Every now and then, too, Mr. Gubbins, as was so natural in a guilty person, either looked carefully behind him, or seemed to stop, as if afraid to overtake some neighbour, or at least something that was human and humane, and to whom his doings might become apparent. The white bark of a distant birch-tree, shining in the evening sun, how often did he not mistake it for the white apron, or white frock, of an inno. cent village maiden, coming from market or from the fair; and the gray trunks of the ash-trees, did not every one of them appear the coat or the cloak of some village patriarch or matron, before whom, as before their children, he would have sunk into the earth which he was treading, to see himself detected in his feats against a Robin? Once, where a gap in the hedge, upon the crest of a hill, and a space between the bank, and the remains of a stile, gave place to a solitary post, “ Of a surety,” cried he, “there is a man -no, it is a boy—and it is Jem Pry, as I am a schoolmaster, and as my name is Gubbins! What shall I do? If I go back, he will be upon my heels; if I push on, I shall be by his side; if I wait till the sun shall be going down, Mrs. Dykes will have put away her teathings; and the twelve miles which I have to walk (six out, and six to my own home again) will not be finished till late, and Mrs. Gubbins will think that I am robbed and murdered?” After a pause, then, he proceeded, as the only alternative which was left to bim; but first carefully covering, with his handker. chief, me and the net which held me. The post speedily showed itself a post, and he returned the bandkerchief to his pocket; but, in five minutes after, upon abruptly turning a hedge, he found himself really close behind Ralph Wilcox, an old neighbour, and old companion, and whom he could neither escape, nor omit to congratulate upon the yielding of his rheumatism! Hastily replacing, therefore, his handkerchief, he joined Ralph Wilcox, vowed that he was glad to see him, complimented his firm steps, and (what I thought extraordinary) confessed that he was going to Cobbler Dykes's! At the next division of the path, however, he anxiously took leave of Ralph, insisting that the way through the wood in the bottom was the nearest and the dryest, though Ralph declared it a quarter of a mile about, and that he would find it wet and spongy with the showers and fallen leaves : “Good-night, then, good-night,” said Ralph; "an' ye will go your own way; and mind you tell the cobbler and his wife that I axed after them kindly, and that he must get my heavy shoes done, now that winter's a-coming. Ah !" continued he, raising his voice, as Mr. Gubbins strode away from him, toward the wood; “ ah! you are two comical rogues, for your curiosity and your larning; and you are always a-doing something together, to make you more and more knowing! I's sure you don't carry that there handkerchief for nothing; but that you and the cobbler are after some queer thing together!"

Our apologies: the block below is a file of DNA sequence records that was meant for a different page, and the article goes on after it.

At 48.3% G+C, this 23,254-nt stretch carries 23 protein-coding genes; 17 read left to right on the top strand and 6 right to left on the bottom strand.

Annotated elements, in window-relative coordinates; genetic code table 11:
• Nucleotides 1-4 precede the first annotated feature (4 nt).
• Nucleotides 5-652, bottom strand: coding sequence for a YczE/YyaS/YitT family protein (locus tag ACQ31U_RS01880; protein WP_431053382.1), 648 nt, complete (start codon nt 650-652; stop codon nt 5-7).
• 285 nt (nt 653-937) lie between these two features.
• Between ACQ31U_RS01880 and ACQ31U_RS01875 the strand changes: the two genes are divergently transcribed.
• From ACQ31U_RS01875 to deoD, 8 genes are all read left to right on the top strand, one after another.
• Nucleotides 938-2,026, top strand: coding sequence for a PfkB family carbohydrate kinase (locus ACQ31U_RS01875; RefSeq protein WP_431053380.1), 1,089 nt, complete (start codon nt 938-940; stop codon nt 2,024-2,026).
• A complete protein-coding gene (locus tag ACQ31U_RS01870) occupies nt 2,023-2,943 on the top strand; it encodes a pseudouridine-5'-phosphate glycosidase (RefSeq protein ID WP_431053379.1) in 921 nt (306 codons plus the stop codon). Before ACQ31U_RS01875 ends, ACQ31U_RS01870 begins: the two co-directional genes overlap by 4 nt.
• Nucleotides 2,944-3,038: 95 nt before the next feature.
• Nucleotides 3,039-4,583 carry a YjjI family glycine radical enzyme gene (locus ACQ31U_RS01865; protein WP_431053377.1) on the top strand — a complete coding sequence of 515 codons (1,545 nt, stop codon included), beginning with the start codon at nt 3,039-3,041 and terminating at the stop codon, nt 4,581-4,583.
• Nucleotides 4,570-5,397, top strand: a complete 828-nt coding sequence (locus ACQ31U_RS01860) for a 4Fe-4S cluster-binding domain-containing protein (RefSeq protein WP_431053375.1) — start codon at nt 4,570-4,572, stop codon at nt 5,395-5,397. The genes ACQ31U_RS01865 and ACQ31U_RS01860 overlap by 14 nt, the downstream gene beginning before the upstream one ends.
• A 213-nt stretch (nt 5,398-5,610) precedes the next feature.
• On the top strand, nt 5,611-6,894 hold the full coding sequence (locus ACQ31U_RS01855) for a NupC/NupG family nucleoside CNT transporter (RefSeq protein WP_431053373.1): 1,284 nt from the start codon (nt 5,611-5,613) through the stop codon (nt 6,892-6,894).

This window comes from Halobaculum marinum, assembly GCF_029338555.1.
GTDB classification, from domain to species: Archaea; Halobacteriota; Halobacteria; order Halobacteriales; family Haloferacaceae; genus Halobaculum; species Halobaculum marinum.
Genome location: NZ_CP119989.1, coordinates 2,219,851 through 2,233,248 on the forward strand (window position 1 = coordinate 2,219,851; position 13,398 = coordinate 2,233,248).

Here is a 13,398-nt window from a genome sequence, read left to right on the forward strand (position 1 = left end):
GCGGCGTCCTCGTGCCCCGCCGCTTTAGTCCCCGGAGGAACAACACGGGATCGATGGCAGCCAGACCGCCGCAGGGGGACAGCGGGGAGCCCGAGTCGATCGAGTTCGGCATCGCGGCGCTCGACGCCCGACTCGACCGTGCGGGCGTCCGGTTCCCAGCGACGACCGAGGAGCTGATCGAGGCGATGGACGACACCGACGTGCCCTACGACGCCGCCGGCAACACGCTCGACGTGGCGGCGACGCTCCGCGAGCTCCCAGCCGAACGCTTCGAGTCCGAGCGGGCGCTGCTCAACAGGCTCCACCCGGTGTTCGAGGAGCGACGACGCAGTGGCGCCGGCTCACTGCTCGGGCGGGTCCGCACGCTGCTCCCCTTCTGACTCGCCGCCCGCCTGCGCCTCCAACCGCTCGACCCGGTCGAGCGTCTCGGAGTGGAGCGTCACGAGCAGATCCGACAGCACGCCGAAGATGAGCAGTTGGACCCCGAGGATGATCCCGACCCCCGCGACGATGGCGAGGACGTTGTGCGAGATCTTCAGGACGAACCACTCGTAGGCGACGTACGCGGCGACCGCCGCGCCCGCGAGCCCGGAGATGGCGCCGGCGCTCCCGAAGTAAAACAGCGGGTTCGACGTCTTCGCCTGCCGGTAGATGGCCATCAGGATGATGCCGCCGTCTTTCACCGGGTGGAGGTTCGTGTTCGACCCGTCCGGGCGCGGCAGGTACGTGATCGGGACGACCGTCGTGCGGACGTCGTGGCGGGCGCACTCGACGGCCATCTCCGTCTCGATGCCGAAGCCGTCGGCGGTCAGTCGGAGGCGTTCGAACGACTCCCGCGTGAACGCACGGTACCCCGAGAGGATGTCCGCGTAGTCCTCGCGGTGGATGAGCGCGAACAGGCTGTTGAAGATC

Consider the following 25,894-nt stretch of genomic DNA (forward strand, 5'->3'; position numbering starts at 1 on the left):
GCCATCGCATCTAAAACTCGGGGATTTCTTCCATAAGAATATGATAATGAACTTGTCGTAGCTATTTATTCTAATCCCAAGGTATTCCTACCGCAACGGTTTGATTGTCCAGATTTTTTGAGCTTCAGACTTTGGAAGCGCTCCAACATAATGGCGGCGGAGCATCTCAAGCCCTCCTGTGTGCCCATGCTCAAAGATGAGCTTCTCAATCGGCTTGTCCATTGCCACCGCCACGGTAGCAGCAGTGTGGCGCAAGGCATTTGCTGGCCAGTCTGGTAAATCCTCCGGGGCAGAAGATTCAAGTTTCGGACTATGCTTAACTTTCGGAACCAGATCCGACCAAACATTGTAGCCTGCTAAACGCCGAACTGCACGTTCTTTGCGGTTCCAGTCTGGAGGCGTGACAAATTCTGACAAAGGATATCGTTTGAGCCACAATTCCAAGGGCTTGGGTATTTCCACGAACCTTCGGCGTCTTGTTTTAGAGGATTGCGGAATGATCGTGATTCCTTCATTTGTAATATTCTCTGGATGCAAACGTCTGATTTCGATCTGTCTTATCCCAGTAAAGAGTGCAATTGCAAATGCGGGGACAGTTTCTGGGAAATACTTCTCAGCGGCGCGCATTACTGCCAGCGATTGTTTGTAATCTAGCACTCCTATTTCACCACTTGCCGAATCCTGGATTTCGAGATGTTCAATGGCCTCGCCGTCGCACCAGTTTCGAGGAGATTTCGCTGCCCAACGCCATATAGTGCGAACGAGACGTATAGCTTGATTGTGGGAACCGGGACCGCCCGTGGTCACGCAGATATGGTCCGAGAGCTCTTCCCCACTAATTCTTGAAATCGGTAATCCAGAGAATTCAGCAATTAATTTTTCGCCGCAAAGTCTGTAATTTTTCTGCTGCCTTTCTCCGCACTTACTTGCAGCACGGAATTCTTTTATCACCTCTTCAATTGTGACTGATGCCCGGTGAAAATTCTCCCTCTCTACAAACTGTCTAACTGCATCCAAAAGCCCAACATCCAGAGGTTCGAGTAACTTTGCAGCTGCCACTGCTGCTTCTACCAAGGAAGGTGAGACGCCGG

Mr. Gubbins mended his pace, and I sunk into the lowest corner of my net, at words which seemed to import discovery to him, and conviction of my fate to me! " Comical rogues," I sighed and murmured! " rogues, there can be no doubt; but where does Ralph Wilcox find bis tragic villains ?” I might have lifted my voice while we were in company with that rustic, but I was not sure but that he would have joined his friend for my destruction; and, besides, I feared that if Mr. Gubbins did but hear me tweet, he might pinch my windpipe, or twist my neck, in the concealment of the handkerchief, and kill me unseen, and on the spot!